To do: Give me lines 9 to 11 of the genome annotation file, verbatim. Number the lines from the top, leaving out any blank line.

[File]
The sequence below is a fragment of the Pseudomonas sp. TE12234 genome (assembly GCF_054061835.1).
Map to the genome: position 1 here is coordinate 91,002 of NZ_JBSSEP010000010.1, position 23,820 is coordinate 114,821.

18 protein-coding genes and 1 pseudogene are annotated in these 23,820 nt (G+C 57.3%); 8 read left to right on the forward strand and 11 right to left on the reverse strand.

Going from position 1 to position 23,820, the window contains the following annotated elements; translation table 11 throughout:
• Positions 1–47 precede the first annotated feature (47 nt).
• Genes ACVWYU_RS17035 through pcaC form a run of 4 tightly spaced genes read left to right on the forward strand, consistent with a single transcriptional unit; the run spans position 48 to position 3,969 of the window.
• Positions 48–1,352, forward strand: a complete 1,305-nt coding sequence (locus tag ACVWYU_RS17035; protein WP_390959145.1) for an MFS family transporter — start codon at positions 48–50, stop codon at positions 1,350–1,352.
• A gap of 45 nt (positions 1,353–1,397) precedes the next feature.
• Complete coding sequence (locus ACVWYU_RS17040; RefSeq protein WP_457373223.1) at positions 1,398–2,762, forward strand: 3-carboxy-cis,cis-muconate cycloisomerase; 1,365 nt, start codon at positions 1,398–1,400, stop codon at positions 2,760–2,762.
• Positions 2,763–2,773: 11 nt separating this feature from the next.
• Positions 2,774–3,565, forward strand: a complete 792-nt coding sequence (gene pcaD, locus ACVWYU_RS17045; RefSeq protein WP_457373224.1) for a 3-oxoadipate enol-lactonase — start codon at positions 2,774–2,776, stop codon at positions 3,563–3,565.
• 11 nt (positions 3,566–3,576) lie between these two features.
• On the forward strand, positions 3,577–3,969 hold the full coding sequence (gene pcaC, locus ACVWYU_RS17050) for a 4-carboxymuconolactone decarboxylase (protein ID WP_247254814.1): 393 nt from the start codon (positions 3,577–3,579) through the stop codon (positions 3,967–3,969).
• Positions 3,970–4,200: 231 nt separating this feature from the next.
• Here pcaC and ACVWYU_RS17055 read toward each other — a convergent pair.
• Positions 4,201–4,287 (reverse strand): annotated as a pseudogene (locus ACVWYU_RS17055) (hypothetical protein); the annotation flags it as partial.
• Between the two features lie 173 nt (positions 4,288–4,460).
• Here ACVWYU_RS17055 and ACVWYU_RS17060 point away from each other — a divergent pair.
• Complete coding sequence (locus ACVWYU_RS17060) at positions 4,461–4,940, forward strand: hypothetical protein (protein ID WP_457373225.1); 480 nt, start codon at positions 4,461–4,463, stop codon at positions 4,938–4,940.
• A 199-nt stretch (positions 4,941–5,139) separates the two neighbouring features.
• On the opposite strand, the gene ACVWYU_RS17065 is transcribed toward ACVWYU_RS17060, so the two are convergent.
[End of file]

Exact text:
• Complete coding sequence (locus ACVWYU_RS17040; RefSeq protein WP_457373223.1) at positions 1,398–2,762, forward strand: 3-carboxy-cis,cis-muconate cycloisomerase; 1,365 nt, start codon at positions 1,398–1,400, stop codon at positions 2,760–2,762.
• Positions 2,763–2,773: 11 nt separating this feature from the next.
• Positions 2,774–3,565, forward strand: a complete 792-nt coding sequence (gene pcaD, locus ACVWYU_RS17045; RefSeq protein WP_457373224.1) for a 3-oxoadipate enol-lactonase — start codon at positions 2,774–2,776, stop codon at positions 3,563–3,565.